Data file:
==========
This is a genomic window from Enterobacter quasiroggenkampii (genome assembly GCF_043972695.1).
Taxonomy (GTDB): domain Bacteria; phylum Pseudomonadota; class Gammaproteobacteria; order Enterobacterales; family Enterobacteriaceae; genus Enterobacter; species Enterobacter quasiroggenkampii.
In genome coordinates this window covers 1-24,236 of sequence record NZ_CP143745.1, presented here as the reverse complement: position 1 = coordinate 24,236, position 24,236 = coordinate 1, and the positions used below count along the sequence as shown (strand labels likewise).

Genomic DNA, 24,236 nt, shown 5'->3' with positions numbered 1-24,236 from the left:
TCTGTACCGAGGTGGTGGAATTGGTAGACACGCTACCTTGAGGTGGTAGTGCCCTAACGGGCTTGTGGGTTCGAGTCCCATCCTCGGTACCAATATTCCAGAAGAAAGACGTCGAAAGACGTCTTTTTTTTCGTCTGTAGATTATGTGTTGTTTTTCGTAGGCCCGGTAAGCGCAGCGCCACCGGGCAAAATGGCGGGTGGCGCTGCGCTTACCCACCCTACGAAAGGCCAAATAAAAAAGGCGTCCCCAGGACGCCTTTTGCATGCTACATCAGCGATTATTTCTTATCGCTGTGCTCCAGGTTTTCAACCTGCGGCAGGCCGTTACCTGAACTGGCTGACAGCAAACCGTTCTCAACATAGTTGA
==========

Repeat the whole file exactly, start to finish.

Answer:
This is a genomic window from Enterobacter quasiroggenkampii (genome assembly GCF_043972695.1).
Taxonomy (GTDB): domain Bacteria; phylum Pseudomonadota; class Gammaproteobacteria; order Enterobacterales; family Enterobacteriaceae; genus Enterobacter; species Enterobacter quasiroggenkampii.
In genome coordinates this window covers 1-24,236 of sequence record NZ_CP143745.1, presented here as the reverse complement: position 1 = coordinate 24,236, position 24,236 = coordinate 1, and the positions used below count along the sequence as shown (strand labels likewise).

Genomic DNA, 24,236 nt, shown 5'->3' with positions numbered 1-24,236 from the left:
TCTGTACCGAGGTGGTGGAATTGGTAGACACGCTACCTTGAGGTGGTAGTGCCCTAACGGGCTTGTGGGTTCGAGTCCCATCCTCGGTACCAATATTCCAGAAGAAAGACGTCGAAAGACGTCTTTTTTTTCGTCTGTAGATTATGTGTTGTTTTTCGTAGGCCCGGTAAGCGCAGCGCCACCGGGCAAAATGGCGGGTGGCGCTGCGCTTACCCACCCTACGAAAGGCCAAATAAAAAAGGCGTCCCCAGGACGCCTTTTGCATGCTACATCAGCGATTATTTCTTATCGCTGTGCTCCAGGTTTTCAACCTGCGGCAGGCCGTTACCTGAACTGGCTGACAGCAAACCGTTCTCAACATAGTTGA